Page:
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Lecture 5

BIOC12Fall2012 Lecture Week 5 Notes.docx

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University of Toronto Scarborough
Biological Sciences
Rongmin Zhao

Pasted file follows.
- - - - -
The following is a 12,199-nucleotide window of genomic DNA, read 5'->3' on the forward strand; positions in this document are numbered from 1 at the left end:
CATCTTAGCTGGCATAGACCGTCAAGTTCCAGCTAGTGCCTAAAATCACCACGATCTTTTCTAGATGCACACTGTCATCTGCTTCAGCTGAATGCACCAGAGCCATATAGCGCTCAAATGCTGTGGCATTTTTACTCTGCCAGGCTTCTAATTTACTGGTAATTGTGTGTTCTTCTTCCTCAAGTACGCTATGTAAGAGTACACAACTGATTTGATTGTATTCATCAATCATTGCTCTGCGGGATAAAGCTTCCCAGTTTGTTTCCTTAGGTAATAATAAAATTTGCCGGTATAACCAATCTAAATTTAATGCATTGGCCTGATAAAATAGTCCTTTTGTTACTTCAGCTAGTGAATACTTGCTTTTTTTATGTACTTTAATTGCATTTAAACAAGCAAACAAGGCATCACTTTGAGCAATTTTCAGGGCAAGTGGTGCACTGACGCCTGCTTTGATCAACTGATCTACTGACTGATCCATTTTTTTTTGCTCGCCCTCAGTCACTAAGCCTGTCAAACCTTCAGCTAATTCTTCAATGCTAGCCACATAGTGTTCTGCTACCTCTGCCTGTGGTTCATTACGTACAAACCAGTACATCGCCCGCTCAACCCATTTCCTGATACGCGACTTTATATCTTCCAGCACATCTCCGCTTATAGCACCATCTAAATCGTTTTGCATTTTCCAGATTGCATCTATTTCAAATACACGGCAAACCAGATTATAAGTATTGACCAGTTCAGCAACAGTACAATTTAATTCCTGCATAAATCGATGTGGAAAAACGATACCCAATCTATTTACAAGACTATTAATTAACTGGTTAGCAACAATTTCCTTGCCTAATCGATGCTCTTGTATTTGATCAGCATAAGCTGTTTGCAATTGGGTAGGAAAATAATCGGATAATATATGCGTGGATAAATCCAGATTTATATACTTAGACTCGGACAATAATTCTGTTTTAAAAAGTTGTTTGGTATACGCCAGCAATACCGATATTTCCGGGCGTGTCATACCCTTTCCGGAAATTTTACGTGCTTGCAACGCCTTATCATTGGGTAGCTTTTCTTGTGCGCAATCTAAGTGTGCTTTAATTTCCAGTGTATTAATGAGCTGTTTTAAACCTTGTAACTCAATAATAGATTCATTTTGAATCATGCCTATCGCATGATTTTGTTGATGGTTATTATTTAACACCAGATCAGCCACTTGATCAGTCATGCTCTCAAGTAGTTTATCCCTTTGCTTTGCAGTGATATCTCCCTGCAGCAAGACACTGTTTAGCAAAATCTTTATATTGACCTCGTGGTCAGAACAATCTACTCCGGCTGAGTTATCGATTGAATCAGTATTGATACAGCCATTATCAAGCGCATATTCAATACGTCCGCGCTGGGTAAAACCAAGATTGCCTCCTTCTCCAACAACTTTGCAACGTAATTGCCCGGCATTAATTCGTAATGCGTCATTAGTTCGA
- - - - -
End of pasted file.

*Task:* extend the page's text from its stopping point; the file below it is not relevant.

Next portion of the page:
BIOC12Fall2012 Lecture Week 5: Protein Structures and Analysis (Chapter 6) Supersecondary structures/Motifs Tertiary Structure: supersecondary structure/motifs  Motif/supersecondary structure: a common grouping of secondary structural elements  Structural motifs usually consist of just a few elements  Most motifs contain only a few conserved amino acids  βαβ motif: combination of alpha helix, 2 beta strands and connecting loops  an alpha helix is connecting 2 consecutive parallel beta strands  β hair pin motif: antiparallel β-strands with tight reverse turns  figure b shows 2 hairpins  αα motif: antiparallel α helices are packed together  the side chains contact with each other  greek key motif: β-hairpin is folded over to form a 4 stranded anti-parallel β sheet  topology: in protein structural biology, the topology represents the way secondary structures are connected  helix bundle: often occurs in membrane proteins  forms transmembrane fragments  β sandwich: β strands or β sheets stack on top of each other = 2 layers of β sheets  usually no H bonds between the 2 layers  Tertiary Structure  Overall conformation of a polypeptide chain  3D structure  Depending on the size of the polypeptide chain, the tertiary structure can be either simple or complicated Globular Proteins Mediate Cellular Function  Globular proteins (not exactly spheres) are more numerous than fibrous proteins  The diversity of protein structures in nature reflects the remarkable variety of functions they perform  Functional diversity derives from: o The large number of folded structures that polypeptides can adopot o The varied chemistry of the side chains of the 20 common amino acids Globular Proteins Properties 1  Helices and b-sheets make up the core of most globular proteins  Most polar residues face the outside of the protein and interact with solvent  Most hydrophobic residues face the interior of the protein and interact with each other  Packing of residues is close  However ratio of van der Waals volume to total volume is only 0.72-0.77  empty space exists  The empty space is in the form of small cavities Why does the protein core consist of primarily a-helices and b-sheets?  The protein core is predominantly hydrophobic  The highly polar N-H and C=0 moieties of the peptide backbone must be neutralized in the hydrophobic core  The extensively H-bonded nature of a-helices and b-sheets is ideal for this purpose  The surfaces of proteins are ideally suited to form multiple H bonds with water molecules  stabilizes the protein structure Domain structures (equivalent to global protein) The structural and functional unit of proteins: Domain/Fold  A globular cluster of protein in the view of 3D structure  Structurally independent  Usually contains 40-200 amino acids  Contains 2 or more layers of secondary structures  Often has a specific function Small Proteins usually contain only One Domain  E.coli cytochrome b562  made up of 106 residues  Composed of an up-down-up-down four-helix bundle  Classified as alpha protein (containing only alpha helices) Showing the topology  Rossmann Fold  N-terminal fragment of dogfish lactate dehydrogenase (163 aa)  6 stranded parallel b-sheet in which the crossovers between b-strands all contain an a-helix  the fold was first described by Michael Rossmann and therefore named as Rossmann fold  appears in different hydrogenases which require NAD+ as coenzyme (a factor that is required to work together with enzyme) 2  topology: b-a-b-a-b-a… Immunoglobulin fold  Human immunoglobulin N-terminal fragment Fab (103 residues)  A b-sandwich composed of 2 antiparallel b-sheet (one in four and one in 3 strands)  Classified as B-protein (containing only b-strands)  α/β -barrels often appear in enzyme structures  this is the structure for chicken muscle triose phosphate isomerase  8 parallel b-strands surrounded by 8 parallel a-helices  this is also called a/b proteins  10% of known enzymes have this barrel structure  Large proteins are composed of individual domains  Glyceraldehyde-3-phosphate dehydrogenase (GPD)  Contains 2 structurally independent parts (orange and blue) – domains  Blue (N-terminal): contains βαβαβ unit which bind the dinucleotide NAD+ (nicotinamide adenine dimucleotide) 3  Many proteins are composed of several distinct domains  Multidomain proteins typically possess the sum of dunctional properties and behaviors of their constituent domains  Proteins consisting of multiple domains probably evolved by the fusion of genes that once coded for separate proteins  About 90% of domains in proteins have been duplicated in other proteins  Many proteins even contain multiple copies of the same domain  A large domain consisting of 2 sequences in
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